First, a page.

Neurodata Without Borders Extracellular Electrophysiology Tutorial

Table of Contents

This tutorial

Create fake data for a hypothetical extracellular electrophysiology experiment with a freely moving animal. The types of data we will convert are:

Installing matnwb

Use the code below within the brackets to install MatNWB from source. MatNWB works by automatically creating API classes based on the schema. Use generateCore() to generate these classes.
%{
!git clone https://github.com/NeurodataWithoutBorders/matnwb.git
cd matnwb
addpath(genpath(pwd));
generateCore();
%}

Set up the NWB file

An NWB file represents a single session of an experiment. Each file must have a session_description, identifier, and session start time. Create a new NWBFile object with those and additional metadata. For all MatNWB functions, we use the Matlab method of entering keyword argument pairs, where arguments are entered as name followed by value.
nwb = NwbFile( ...
'session_description', 'mouse in open exploration',...
'identifier', 'Mouse5_Day3', ...
'session_start_time', datetime(2018, 4, 25, 2, 30, 3), ...
'general_experimenter', 'My Name', ... % optional
'general_session_id', 'session_1234', ... % optional
'general_institution', 'University of My Institution', ... % optional
'general_related_publications', 'DOI:10.1016/j.neuron.2016.12.011'); % optional
nwb
nwb =
NwbFile with properties: nwb_version: '2.4.0' acquisition: [0×1 types.untyped.Set] analysis: [0×1 types.untyped.Set] file_create_date: [] general: [0×1 types.untyped.Set] general_data_collection: [] general_devices: [0×1 types.untyped.Set] general_experiment_description: [] general_experimenter: 'My Name' general_extracellular_ephys: [0×1 types.untyped.Set] general_extracellular_ephys_electrodes: [] general_institution: 'University of My Institution' general_intracellular_ephys: [0×1 types.untyped.Set] general_intracellular_ephys_experimental_conditions: [] general_intracellular_ephys_filtering: [] general_intracellular_ephys_intracellular_recordings: [] general_intracellular_ephys_repetitions: [] general_intracellular_ephys_sequential_recordings: [] general_intracellular_ephys_simultaneous_recordings: [] general_intracellular_ephys_sweep_table: [] general_keywords: [] general_lab: [] general_notes: [] general_optogenetics: [0×1 types.untyped.Set] general_optophysiology: [0×1 types.untyped.Set] general_pharmacology: [] general_protocol: [] general_related_publications: 'DOI:10.1016/j.neuron.2016.12.011' general_session_id: 'session_1234' general_slices: [] general_source_script: [] general_source_script_file_name: [] general_stimulus: [] general_subject: [] general_surgery: [] general_virus: [] identifier: 'Mouse5_Day3' intervals: [0×1 types.untyped.Set] intervals_epochs: [] intervals_invalid_times: [] intervals_trials: [] processing: [0×1 types.untyped.Set] scratch: [0×1 types.untyped.Set] session_description: 'mouse in open exploration' session_start_time: 2018-04-25T02:30:03.000000-04:00 stimulus_presentation: [0×1 types.untyped.Set] stimulus_templates: [0×1 types.untyped.Set] timestamps_reference_time: [] units: []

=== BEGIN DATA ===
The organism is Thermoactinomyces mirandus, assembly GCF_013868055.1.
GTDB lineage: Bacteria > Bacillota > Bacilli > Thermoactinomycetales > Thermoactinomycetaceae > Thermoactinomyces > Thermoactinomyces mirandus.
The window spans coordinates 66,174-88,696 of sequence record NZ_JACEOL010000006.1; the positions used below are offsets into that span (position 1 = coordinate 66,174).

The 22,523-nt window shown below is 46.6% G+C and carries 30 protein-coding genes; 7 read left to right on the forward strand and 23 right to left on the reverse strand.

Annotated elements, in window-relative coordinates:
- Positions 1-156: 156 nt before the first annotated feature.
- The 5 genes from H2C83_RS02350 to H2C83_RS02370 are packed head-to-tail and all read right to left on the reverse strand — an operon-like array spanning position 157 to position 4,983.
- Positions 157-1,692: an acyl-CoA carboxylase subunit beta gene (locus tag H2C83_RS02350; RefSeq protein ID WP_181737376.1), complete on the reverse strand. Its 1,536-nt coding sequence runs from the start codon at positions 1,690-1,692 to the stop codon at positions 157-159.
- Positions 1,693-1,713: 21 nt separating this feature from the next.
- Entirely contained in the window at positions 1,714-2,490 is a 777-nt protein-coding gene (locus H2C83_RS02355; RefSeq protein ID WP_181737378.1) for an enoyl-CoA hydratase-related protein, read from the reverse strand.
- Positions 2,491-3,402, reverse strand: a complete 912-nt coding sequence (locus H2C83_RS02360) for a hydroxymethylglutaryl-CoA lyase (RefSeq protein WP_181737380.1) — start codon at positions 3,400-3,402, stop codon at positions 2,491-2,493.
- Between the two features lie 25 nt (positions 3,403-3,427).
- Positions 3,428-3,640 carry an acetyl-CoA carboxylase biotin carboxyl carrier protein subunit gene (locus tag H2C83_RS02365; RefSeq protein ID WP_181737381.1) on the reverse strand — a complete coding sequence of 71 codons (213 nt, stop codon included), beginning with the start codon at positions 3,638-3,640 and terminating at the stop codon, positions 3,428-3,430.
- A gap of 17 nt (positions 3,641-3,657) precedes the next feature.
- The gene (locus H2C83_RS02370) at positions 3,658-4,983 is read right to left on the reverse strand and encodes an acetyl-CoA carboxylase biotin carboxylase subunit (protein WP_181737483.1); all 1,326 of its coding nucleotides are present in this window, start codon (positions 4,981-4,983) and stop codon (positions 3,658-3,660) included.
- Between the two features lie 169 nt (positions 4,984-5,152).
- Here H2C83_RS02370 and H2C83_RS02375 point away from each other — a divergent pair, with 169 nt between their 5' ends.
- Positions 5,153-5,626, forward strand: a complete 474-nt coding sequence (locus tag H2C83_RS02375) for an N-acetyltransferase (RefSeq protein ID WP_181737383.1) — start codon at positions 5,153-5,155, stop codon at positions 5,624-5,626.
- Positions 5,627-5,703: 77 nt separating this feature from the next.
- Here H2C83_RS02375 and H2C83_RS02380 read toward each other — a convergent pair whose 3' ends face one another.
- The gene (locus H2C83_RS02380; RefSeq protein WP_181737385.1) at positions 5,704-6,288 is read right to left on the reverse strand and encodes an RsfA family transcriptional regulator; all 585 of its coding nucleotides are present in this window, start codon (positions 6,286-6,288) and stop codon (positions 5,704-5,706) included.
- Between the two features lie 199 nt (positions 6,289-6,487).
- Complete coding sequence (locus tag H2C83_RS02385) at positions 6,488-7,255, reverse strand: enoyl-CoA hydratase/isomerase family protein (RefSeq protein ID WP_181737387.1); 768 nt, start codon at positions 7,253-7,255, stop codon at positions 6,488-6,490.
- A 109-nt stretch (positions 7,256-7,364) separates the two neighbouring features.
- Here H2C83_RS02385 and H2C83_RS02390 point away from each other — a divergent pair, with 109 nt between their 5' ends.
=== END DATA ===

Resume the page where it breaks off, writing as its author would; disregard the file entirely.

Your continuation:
Subject information

Create a Subject object to store information about the experimental subject, such as age, species, genotype, sex, and a freeform description. Then set nwb.general_subject to the Subject object.
Each of these fields is free-form, so any values will be valid, but here are our recommendations:
subject = types.core.Subject( ...
'subject_id', '001', ...
'age', 'P90D', ...
'description', 'mouse 5', ...
'species', 'Mus musculus', ...
'sex', 'M')
subject =
Subject with properties: age: 'P90D' date_of_birth: [] description: 'mouse 5' genotype: [] sex: 'M' species: 'Mus musculus' strain: [] subject_id: '001' weight: []
nwb.general_subject = subject;

SpatialSeries and Position

Many types of data have special data types in NWB. To store the spatial position of a subject, we will use the SpatialSeries and Position classes.